Installing a DC-DC Battery Charger

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Installing a DC-DC Battery Charger - Page 2 Empty Re: Installing a DC-DC Battery Charger

Post by AllaFEvans on Sun Apr 14, 2019 8:48 pm

bernieproberts wrote:I have now swapped the AGM battery for an EFB battery. Thanks for pointing out the charging voltage required for the AGM battery. Taking the motorhome for a run with the old discharged battery the voltmeter reading across the battery read 13.8+ volts. I am happy now I know the Sargent system is working correctly.

It was interesting that no one reported that they had a DC-DC Battery Charger fitted to their Motorhome. I will look into the advantage of installing the Schaudt WA121525 but it looks a little tricky to install whereas the B2B is a straight Starter to Habitation battery connection.

Glad you have swapped it for an EFB battery, they are tolerant of low charging.

There is little that is easier to install than an Schaudt Intelligent Alternator booster. 

A B2B has twin chunky cables running from the Starter battery to the B2B. Then two cables go from the B2B to the habitation battery.
Depending on where the 'cable runs can go' and the distance between the Starter battery and the Habitation battery, that can be fraught.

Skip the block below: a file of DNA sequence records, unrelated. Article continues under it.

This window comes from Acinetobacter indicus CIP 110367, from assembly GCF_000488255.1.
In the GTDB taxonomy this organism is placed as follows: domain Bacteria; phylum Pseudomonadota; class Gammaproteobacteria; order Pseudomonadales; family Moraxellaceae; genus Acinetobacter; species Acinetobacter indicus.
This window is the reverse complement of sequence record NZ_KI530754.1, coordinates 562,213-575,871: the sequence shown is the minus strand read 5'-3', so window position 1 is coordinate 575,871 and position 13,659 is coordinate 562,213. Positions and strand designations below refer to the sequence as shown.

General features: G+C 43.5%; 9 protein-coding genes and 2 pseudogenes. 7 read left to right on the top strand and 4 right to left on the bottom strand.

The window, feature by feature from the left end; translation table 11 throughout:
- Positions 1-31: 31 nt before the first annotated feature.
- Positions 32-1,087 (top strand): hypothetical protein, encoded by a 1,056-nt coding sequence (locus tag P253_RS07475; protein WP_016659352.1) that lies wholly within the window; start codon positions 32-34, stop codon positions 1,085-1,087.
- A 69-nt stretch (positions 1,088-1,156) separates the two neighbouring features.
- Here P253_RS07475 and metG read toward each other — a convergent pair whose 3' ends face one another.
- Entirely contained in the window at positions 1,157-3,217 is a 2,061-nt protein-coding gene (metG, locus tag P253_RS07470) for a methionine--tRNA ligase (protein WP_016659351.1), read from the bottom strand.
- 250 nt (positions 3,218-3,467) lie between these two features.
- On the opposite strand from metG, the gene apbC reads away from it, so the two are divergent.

Depending on the Motorhome Power Controller installed, the 'direct battery to battery' can bypass some functionality 

The Schaudt Intelligent Alternator Booster sits in the existing cable from the Starter battery to the Sargent ECxxx. All that is required is for the Starter battery feed into the Sargent to be cut and the Schaudt unit to be installed in the break in the cable. The 'Cut' end that comes from the Starter battery goes into the Schaudt 'input' and the Boosted Alternator output from the Schaudt connects to the other cut end that goes into the Sargent.

It is literally that simple, a quarter of the time to fit than a B2B. You can connect up temperature sensors and voltage sensors that make the unit even more efficient, if you wish.


The Schaudt Intelligent Alternator Booster takes whatever is being fed to it by the Alternator/Starter battery and turns it into the ideal charge voltage for the batteries, in most cases 14.4v.
As was noted above by the Wildax owner, he achieved 14.41v.  Your 13.8v is still only a slow 'trickle' charge voltage.





A B2B might appear to be 'working', just as 'Fat' cables on their own can, but that doesn't mean you are harvesting maximum power or getting the longest battery life.


Time and again we come across a CTEK 250 B2B installation, which only has a 20amp (peak output, 18amp continuous), so how can that charge multiple batteries at a decent rate?
Charging 3 X 110Ah will put a woeful 6 amps into each battery. 
 That clearly isn't even as good as fat cables and a Big 200amp Split charge relay which can deliver nearly 15 amps per battery.

One CTEK 250 install that was 'still slow to charge' came to us to check it had been installed correctly. The actual installation was done well, using 16mm cables.
We measured the charge which was less that 9amps into each of the two 100Ah batteries, the physical limit of the B2B.

We removed the CTEK which had become the 'limiting factor' and fitted an ordinary 200Amp Relay. The charge went up to just under 15amps per battery.